Then there is the vehicle that brings everyone there, like the buses. In Panama, these vehicles are individual enterprises, so each one is like an independent business on wheels. Most of the time the decoration costs more than the car, so you can imagine how amazing they look. And it’s not just in Panama but in countries like Sri Lanka or the Philippines. There you’ll find the famous Jeeps left behind by the Americans after World War II, known as Jeepney after they were adapted and used as public transportation. Something else to peel your eyes for. In rural areas in Colombia or Myanmar, some buses look like they’re out of this world. In Senegal, the Car Rapide ride at crazy speeds with the helper hanging from the outside. And where can you see all this? At bus stations of course!
The interest in trains is obvious: they’re such complex and photogenic machines that some people’s hobby is trainspotting and photographing them. Because they depend on rails, it’s common to find older equipment abandoned near train stations or displayed at railway museums.
When it comes to boats, think of Istanbul or Hong Kong to immediately understand the photographic potential of riverboat stations. At cruise ship ports you get unusual perspectives of the vast ships that dock there.
Some stations alone are enough to catch the photographer’s attention. In Europe, there are countless historical train stations built in the 1800s there are true architecture works of art, with precious ornaments. In Africa, Asia, and some Latin America countries, some train stations are a reminder of the colonial past in those areas. And then you have the more recent buildings but just as beautiful, with modern lines, revolutionary elements, and new visual concepts.
6. Cemetery photography
Many people won’t feel comfortable photographing a cemetery, but these places have a lot to give to the photographer. It’s true that the aesthetics of a cemetery depends on local culture and that makes a big difference.
Sometimes they’re authentic art galleries. Some are covered in plants, others are entirely abandoned, and in both cases the pictures are extraordinary. Some cemeteries are legendary like the Jewish Cemetery in Krakow, the Lviv, and the Montparnasse, Pére Lachaise and Montmartre in Paris. They attract so many people that, at some, you have to pay a ticket to visit.
The older ones show History as if you’re looking at a timeline. There are tombstones in different languages that correspond to different periods of occupation. Or there are parts of the same cemetery that are ideologically opposed like in the graveyard of Budapest where on one side we find monuments dedicated to the communists and on the other side you’ll see tombs of Nationalist heroes.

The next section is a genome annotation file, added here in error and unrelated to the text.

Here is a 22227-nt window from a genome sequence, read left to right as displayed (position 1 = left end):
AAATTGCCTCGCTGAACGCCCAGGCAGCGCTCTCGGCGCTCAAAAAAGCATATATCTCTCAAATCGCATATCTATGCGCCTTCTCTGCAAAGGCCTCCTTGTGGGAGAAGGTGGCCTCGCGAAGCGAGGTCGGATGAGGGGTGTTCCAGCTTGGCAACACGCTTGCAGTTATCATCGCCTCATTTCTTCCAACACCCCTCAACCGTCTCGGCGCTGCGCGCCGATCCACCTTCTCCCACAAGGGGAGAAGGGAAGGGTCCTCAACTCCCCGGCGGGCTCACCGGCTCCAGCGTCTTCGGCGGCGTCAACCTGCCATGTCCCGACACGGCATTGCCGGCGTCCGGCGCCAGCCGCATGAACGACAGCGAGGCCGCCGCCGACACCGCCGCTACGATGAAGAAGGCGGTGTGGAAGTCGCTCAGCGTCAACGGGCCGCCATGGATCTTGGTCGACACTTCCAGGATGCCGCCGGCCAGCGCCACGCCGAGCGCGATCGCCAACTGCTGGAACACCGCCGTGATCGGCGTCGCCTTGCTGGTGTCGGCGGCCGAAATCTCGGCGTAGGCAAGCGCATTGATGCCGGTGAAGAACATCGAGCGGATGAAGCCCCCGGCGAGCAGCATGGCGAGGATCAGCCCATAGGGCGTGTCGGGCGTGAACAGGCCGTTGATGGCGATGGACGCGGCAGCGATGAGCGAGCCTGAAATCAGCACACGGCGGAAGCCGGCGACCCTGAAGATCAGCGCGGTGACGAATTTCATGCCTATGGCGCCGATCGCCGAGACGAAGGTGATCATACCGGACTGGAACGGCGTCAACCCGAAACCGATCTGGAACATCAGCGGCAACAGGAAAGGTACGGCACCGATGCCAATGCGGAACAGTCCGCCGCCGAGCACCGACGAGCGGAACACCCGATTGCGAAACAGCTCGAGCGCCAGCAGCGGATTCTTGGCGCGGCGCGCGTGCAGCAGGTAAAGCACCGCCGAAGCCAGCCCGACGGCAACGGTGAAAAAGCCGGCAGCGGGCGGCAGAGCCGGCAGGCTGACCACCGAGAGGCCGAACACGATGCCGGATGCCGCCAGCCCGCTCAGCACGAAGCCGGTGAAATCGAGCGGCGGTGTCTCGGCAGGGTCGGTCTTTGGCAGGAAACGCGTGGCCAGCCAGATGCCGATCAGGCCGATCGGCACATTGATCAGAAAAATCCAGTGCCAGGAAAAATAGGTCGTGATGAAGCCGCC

If the traveler is okay with such spaces, he should always research cemeteries beforehand because it might be well worth the visit!
Black and White Photography
All photography was black and white in the beginning. Then with the arrival of the first color films, it became less frequent. With the dawn of the digital era, it became even rarer.
Black and white photography evolved and adjusted, but it never vanished. It shifted from being the norm to being an option. A way to record a moment from a more artistic perspective, appealing to the photographer’s sensitivity differently.
Black and white is a simplified form of photography, at least at first glance. It may give the impression that you have fewer elements to consider. After all, you don’t need to worry about issues like color temperature or color combinations.
But once you simplify the scene, black and white photography becomes more demanding, an added responsibility to the person behind the camera. Without color, elements like composition or texture become more relevant. The photographer has to work harder to obtain a more appealing picture. In addition to this, the mistakes are more difficult to correct, and the imperfections are more visible.
Present-day traveler never has to pose the question “am I shooting in color or in black and white today?” Fortunately, digital photography has simplified the logistics of this art form. Gone are the days when you had to choose the right film previously. At that time, it was either color or black and white. The alternative was to have two cameras, one for each option.
Nowadays, the shift happens in the mind of the photographer, and many times it happens after photographing, at home, when it’s time for image editing. The reason why I say the shift happens mentally it’s because you have to think about the result before you shoot.
In some cameras, you can choose to shoot straight in black and white. On SLRs, that option will only impact what’s pictured. On cameras with an electronic viewfinder, you’ll actually see the world in black and white. If you enjoy shooting in black and white, this is a personal choice. Some say that turning on this feature hinders them because they’ll never be able to recover the color later. But those who use the function say it helps them visualize the end picture and it’s like thinking in black and white.
These are some situations and themes when black and white works exceptionally well:
- When the themes are almost monotone;
- Abandoned places;
- Sad and decadent themes;
- Foggy days or gray skies;